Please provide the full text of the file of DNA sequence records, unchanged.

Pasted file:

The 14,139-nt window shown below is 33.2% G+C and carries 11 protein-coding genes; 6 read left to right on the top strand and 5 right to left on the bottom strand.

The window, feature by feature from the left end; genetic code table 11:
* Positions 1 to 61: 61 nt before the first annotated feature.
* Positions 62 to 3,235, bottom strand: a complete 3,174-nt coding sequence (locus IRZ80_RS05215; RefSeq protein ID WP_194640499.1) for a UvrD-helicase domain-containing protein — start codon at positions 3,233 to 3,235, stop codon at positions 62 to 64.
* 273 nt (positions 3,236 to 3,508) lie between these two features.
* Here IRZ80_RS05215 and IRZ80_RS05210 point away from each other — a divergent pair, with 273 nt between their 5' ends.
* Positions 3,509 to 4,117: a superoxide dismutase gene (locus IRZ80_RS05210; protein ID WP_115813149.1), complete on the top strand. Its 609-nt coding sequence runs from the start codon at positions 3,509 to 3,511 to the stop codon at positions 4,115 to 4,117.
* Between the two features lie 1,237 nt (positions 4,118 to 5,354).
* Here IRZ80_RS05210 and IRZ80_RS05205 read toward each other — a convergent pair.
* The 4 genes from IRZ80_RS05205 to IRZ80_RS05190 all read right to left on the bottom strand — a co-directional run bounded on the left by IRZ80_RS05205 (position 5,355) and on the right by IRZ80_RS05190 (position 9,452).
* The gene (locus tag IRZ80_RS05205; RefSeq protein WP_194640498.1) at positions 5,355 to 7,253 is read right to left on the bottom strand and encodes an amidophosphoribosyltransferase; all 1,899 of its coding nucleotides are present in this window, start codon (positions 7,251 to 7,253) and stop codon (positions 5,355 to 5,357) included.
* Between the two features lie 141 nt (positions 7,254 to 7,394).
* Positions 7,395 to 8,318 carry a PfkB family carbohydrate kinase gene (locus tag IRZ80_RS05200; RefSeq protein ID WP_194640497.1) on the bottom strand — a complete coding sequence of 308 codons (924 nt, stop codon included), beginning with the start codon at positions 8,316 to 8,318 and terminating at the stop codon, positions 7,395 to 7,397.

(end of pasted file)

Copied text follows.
The 14,139-nt window shown below is 33.2% G+C and carries 11 protein-coding genes; 6 read left to right on the top strand and 5 right to left on the bottom strand.

The window, feature by feature from the left end; genetic code table 11:
* Positions 1 to 61: 61 nt before the first annotated feature.
* Positions 62 to 3,235, bottom strand: a complete 3,174-nt coding sequence (locus IRZ80_RS05215; RefSeq protein ID WP_194640499.1) for a UvrD-helicase domain-containing protein — start codon at positions 3,233 to 3,235, stop codon at positions 62 to 64.
* 273 nt (positions 3,236 to 3,508) lie between these two features.
* Here IRZ80_RS05215 and IRZ80_RS05210 point away from each other — a divergent pair, with 273 nt between their 5' ends.
* Positions 3,509 to 4,117: a superoxide dismutase gene (locus IRZ80_RS05210; protein ID WP_115813149.1), complete on the top strand. Its 609-nt coding sequence runs from the start codon at positions 3,509 to 3,511 to the stop codon at positions 4,115 to 4,117.
* Between the two features lie 1,237 nt (positions 4,118 to 5,354).
* Here IRZ80_RS05210 and IRZ80_RS05205 read toward each other — a convergent pair.
* The 4 genes from IRZ80_RS05205 to IRZ80_RS05190 all read right to left on the bottom strand — a co-directional run bounded on the left by IRZ80_RS05205 (position 5,355) and on the right by IRZ80_RS05190 (position 9,452).
* The gene (locus tag IRZ80_RS05205; RefSeq protein WP_194640498.1) at positions 5,355 to 7,253 is read right to left on the bottom strand and encodes an amidophosphoribosyltransferase; all 1,899 of its coding nucleotides are present in this window, start codon (positions 7,251 to 7,253) and stop codon (positions 5,355 to 5,357) included.
* Between the two features lie 141 nt (positions 7,254 to 7,394).
* Positions 7,395 to 8,318 carry a PfkB family carbohydrate kinase gene (locus tag IRZ80_RS05200; RefSeq protein ID WP_194640497.1) on the bottom strand — a complete coding sequence of 308 codons (924 nt, stop codon included), beginning with the start codon at positions 8,316 to 8,318 and terminating at the stop codon, positions 7,395 to 7,397.